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ABQ RIDE marks Transit Equity Day with Dedicated Seat to Rosa Parks

The department, community partners highlight the importance of public transportation

Friday, Feb. 4, 2022

Today is Transit Equity Day and to celebrate the City of Albuquerque Transit Department has dedicated a bus seat to Rosa Parks. Mayor Tim Keller also signed a proclamation declaring February 4, 2022 Transit Equity Day in honor of the civil rights icon. The City of Albuquerque is committed to always furthering access and equity in its public transit system.  

“In honor of Rosa Parks’ courage and her selfless dedication to social change, we are reserving a seat on the #66 Route in her memory,” Mayor Tim Keller said. “The seat is just a small homage to her legacy, but in Albuquerque we carry forward her belief that everyone has a right to equitable public transit.”

Transit Equity Day honors Parks, who refused to give up her seat on a segregated bus in Montgomery, Ala. in 1955. Organizers chose Parks’ birthday to make the connection between the Civil Rights Movement and people’s rights to public transportation.

“Previously, Transit Equity Day was celebrated by the department implementing free fares for the day; however, with the one-year Zero Fares Pilot Program in place, this year is a little different,” Stephanie Dominguez, Interim Transit Director of ABQ RIDE said. “We are putting a spotlight on Rosa Parks, the reason this day exists, and the impact that public transit has on the lives of so many.”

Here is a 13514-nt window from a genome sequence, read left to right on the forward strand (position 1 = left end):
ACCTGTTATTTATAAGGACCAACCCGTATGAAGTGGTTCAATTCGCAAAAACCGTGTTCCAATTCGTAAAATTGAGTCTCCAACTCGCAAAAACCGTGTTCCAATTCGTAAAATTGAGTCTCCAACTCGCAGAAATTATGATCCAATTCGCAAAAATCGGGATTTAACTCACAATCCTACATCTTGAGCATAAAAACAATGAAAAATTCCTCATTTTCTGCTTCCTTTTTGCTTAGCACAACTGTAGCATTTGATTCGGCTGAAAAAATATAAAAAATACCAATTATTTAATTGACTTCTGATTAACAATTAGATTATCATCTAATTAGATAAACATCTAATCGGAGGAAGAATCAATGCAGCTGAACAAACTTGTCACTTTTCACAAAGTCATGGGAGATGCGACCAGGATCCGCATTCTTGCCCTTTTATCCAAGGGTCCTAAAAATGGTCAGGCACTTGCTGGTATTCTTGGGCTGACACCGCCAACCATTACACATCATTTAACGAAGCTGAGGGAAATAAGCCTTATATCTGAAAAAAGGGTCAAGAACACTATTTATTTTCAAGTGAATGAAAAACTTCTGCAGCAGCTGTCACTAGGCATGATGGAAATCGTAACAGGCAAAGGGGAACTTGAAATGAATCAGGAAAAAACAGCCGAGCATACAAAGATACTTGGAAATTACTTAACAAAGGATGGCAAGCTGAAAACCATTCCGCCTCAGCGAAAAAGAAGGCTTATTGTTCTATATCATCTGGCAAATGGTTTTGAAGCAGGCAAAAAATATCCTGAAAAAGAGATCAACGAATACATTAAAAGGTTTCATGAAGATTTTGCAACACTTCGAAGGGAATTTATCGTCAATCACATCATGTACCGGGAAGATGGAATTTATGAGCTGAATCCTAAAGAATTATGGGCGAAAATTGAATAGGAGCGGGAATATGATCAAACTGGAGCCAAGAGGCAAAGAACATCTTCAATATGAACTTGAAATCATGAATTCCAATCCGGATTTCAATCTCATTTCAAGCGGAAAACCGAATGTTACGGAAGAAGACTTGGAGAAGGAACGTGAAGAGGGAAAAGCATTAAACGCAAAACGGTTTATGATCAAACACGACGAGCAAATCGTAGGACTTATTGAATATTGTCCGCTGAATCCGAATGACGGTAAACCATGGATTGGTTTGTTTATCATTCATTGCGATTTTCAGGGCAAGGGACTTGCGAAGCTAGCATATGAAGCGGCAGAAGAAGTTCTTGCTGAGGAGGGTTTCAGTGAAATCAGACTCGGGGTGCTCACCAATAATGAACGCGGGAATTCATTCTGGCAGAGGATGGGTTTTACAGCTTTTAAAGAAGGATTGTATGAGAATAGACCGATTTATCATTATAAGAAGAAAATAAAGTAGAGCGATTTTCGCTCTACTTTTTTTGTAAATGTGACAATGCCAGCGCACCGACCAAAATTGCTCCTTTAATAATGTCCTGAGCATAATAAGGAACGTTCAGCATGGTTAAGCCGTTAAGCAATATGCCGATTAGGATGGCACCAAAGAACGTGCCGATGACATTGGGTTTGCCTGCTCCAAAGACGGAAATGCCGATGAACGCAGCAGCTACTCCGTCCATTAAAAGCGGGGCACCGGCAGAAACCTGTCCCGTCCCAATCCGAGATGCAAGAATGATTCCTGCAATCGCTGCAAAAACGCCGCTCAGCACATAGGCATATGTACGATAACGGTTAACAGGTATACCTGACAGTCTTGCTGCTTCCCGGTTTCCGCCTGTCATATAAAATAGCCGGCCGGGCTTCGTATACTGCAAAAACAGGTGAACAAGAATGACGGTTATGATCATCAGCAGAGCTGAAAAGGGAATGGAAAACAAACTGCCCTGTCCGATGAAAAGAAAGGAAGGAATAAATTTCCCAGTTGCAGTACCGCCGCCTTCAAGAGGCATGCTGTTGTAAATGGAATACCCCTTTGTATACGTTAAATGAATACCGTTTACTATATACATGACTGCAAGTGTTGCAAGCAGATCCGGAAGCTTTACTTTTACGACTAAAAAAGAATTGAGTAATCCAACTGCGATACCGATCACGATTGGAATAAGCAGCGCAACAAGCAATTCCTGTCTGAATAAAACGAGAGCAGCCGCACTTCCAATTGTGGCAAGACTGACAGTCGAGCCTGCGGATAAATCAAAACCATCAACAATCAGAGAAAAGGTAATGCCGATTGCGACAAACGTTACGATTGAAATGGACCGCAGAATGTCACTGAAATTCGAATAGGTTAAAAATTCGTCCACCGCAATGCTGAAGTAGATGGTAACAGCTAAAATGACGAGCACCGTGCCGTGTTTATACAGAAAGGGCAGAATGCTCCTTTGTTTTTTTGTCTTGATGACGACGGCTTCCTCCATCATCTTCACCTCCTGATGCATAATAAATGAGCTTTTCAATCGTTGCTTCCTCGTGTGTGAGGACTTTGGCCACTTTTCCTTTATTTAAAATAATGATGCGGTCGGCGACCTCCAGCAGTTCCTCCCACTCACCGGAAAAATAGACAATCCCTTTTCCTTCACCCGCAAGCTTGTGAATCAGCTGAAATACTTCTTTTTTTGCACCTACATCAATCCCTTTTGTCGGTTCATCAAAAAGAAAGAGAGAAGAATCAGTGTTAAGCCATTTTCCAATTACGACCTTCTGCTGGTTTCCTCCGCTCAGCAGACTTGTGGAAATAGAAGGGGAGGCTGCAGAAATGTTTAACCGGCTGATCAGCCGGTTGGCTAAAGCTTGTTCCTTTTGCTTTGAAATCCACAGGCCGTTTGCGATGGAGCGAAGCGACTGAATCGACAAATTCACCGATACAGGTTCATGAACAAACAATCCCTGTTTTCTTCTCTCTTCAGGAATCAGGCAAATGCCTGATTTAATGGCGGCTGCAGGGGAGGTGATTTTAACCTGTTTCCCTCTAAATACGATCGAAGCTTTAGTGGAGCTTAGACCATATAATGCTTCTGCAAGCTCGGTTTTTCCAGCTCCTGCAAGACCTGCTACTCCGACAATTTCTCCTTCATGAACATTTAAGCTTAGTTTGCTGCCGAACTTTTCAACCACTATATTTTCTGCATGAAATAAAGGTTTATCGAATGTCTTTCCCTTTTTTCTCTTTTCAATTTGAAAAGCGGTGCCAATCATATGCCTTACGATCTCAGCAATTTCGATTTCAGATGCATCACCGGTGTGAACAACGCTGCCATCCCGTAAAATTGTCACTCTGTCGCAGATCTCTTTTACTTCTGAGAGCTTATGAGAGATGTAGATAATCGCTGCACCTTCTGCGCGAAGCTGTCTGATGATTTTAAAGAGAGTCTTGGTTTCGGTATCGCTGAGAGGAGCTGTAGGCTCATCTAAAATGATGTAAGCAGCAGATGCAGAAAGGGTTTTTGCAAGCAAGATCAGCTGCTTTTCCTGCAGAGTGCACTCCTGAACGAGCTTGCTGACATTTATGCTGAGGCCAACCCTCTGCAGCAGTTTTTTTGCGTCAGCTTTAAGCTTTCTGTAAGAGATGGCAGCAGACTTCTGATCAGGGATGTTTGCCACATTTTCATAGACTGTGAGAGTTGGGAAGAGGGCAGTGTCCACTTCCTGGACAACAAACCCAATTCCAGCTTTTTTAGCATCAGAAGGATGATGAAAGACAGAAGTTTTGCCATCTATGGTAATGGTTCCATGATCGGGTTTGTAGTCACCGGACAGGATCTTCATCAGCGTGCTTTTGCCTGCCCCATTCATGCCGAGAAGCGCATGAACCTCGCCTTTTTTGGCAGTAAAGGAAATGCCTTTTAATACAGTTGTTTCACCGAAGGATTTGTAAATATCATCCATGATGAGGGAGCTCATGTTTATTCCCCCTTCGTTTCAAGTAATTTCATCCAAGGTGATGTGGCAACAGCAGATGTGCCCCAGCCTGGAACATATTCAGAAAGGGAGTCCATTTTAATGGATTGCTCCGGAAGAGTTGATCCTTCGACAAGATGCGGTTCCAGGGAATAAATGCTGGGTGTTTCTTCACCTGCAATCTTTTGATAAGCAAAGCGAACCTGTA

The City of Albuquerque is committed to always furthering access and equity in its public transit system. Prior to the implementation of Zero Fares, the Keller Administration advanced access and equity on ABQ Ride by: adding providing informational materials in a variety of languages; ADA improvements; and allowing seniors, students and veterans to ride free.

“Youth from all over Albuquerque use public transit as a main form of transportation," said Fernanda Banda Advocacy Organizer for New Mexico Dream Team. "Youth from mixed-status families where both parents are occupied with work and don’t have the time to offer a ride rely on access to public transit. I myself have used bus #54 to get to public libraries and the benefit of zero fares would have been so supportive then and now. I am one of the many others that have used public transportation everyday and I think it is of great service that the City of Albuquerque can take those steps to make it more accessible and intentional for all.” 

In a statement from the Transgender Resource Center of New Mexico (TGRCNM), the organization states, “We honor and recognize the lives, works, and legacies of those who have come before us, like Rosa Parks, who worked tirelessly for equity, fairness and justice for their communities and the world. We, too, seek equity, fairness and justice for all of us. Zero Fares is a great way to continue the work, bringing those in our Albuquerque community the opportunity to travel safely to all their destinations.”

Albuquerque is one of the largest cities in America to implement zero fares on public transportation. With the Zero Fares Pilot Program now in place, the city is actively exploring the impact the program is having on creating a more equitable system. 

 “Young people in NMCAN programming frequently tell us that accessible transit is a huge barrier for persisting in education, work, and even just connecting with friends and family,” said Arika Sanchez, Direct of Policy and Advocacy, NMCAN. “We appreciate the City responding to these needs, and NMCAN is grateful to the individuals and community organizations who have been mobilizing and leading this collaborative effort over the years to ensure that equitable transit throughout Albuquerque is available to those who need it most.”